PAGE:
There’s a sequence just before the inciting incident of Salt that makes one want to be onboard with its replication of Cold War hysteria, as oddly apolitical as this modern reminder of it is. In it, a Russian defector (although, as common cinema logic predicates, that’s not all that he is, really) begins a whirlwind confession to the CIA of just how far the Soviet Union went in its heyday. Here’s a taste: stealing the baby of the genetic powerhouse hookup between a wrestler and the only female Grandmaster of chess in the Eastern Bloc, training the baby to become a spy, kidnapping the real Lee Harvey Oswald when he traveled to the USSR, and replacing him with said spy. You know, the usual paranoia.

It’s a bunch of gibberish, presented with such grand-scheming gusto by Orlov (Daniel Olbrychski), and in lucid flashback technique, that we know director Phillip Noyce is having a chuckle. He laughs straight through Orlov’s backstory of Russian spies infiltrating the United States after the success of the government’s first mission. Some of them are still here, Orlov says, and they’re planning a major operation, involving the assassination of the current President of the Russian Federation. One of the spies’ names is Evelyn Salt.

This comes as a surprise to Orlov’s interrogator, who’s also named Evelyn Salt (Angelina Jolie). She doesn’t recall ever being a Soviet spy, and her boss Ted Winter (Liev Schreiber) doesn’t think she is either. A counter intelligence agent named Peabody (Chiwetel Ejiofor), who just happens to have been called in for just such an announcement, doesn’t want to rule out the possibility.

From this intriguing setup, Kurt Wimmer’s screenplay can go one of two ways: Either Salt has been wrongfully accused of being spy or she hasn’t. It’s unimportant which he picks, although the movie has a mild kick-start when it harbors the more sinister possibility before doubling back upon itself for the obvious, chalking up a person’s national ties to pre-teen patriotism or true love. Salt’s husband (August Diehl) is a German national, which means nothing unto itself, except to point out he’s not an American citizen, hence a wildcard for Salt’s true leanings.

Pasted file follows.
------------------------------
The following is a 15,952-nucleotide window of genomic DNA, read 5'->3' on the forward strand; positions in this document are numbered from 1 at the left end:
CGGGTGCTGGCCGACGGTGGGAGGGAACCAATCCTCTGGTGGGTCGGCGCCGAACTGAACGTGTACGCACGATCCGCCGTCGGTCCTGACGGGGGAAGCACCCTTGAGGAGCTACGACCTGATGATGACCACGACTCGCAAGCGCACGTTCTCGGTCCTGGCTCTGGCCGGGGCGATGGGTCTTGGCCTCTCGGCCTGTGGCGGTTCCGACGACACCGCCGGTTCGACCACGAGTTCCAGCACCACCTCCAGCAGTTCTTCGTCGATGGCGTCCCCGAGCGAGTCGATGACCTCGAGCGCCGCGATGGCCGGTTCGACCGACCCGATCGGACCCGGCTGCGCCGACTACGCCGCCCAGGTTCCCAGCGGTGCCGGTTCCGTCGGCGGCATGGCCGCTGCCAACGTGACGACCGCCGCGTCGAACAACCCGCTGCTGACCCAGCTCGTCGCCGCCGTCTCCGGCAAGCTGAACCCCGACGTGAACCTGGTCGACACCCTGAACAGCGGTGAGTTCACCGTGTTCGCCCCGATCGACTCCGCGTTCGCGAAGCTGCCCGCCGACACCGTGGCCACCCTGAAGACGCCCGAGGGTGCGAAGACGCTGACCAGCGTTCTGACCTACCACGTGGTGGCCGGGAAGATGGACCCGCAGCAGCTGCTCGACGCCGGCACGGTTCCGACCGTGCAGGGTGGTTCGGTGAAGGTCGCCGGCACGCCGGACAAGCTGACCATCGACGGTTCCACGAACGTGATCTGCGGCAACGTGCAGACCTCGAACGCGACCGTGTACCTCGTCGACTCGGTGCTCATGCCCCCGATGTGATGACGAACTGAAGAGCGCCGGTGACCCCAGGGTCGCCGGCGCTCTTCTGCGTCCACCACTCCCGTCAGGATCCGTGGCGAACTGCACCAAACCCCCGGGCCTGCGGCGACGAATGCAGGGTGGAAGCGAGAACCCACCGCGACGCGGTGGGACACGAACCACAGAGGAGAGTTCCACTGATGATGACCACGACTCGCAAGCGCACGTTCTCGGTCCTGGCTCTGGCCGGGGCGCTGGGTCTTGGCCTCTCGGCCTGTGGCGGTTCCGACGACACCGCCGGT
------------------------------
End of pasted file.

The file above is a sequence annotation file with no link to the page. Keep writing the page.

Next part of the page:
The screenplay is a concoction of red herrings, shady motivations, illogical actions, and any other sort of deceit Wimmer can use to throw an audience off the scent of a truth that is unimportant. Either way, she is going to run — not because it’s the sensible thing to do but because she is in a thriller. She pleads innocence, then proceeds to walk out of the interrogation room where she’s being held, spray fire extinguisher foam on all the cameras, and fire a makeshift explosive projectile at the guards coming in to secure her. She runs down the street, jumps from roof to roof of trucks on the highway, and escapes.

Immediately, it becomes clear that Salt’s success in escaping, executing her plan, or proving her innocence is going to come pretty easily. Wimmer’s screenplay depends upon the incompetence of Salt’s pursuers, coming to a head in a sequence when Salt crashes the police SUV in which she’s being transported (using, in an amusing gag, a stun gun to control the driver’s foot on the accelerator). Multiple police surround the car, and Salt makes her escape simply by getting out and walking away.

The movie boils down to a generic chase movie for its first act — all running, jumping, shooting in unexciting ways. The script throws in a couple of “one-liners” and “witty” comebacks, like Salt’s whispered response when Peabody tells her to surrender: “No, I didn’t do anything.” There’s also Winter’s response to Peabody’s declaration that Salt is guilty: “Why don’t you tell us what you really think?” And, of course, don’t forget one character’s last words to a victim who calls out, “I’m the National Security Advisor,” to defend against being shot: “Not anymore.”

It stops being surprising — this sort of laziness — after so much of it, so often, and it continues straight through the movie. Characters’ actions stop making sense, like how Peabody’s suspicions of Salt shift instantaneously (in spite of the facts he has at the time, except one, contradicting that).

Mainly, it’s Salt’s indecisively sly nature, which is hesitant to be either a Kafkaesque wrong woman story or to challenge the notion of its heroine’s loyalties, and weak narrative that undo the movie’s promising grounding.

Mark Dujsik is a member of the Chicago Film Critics Association and the Online Film Critics Society. For more of his reviews, visit his website.

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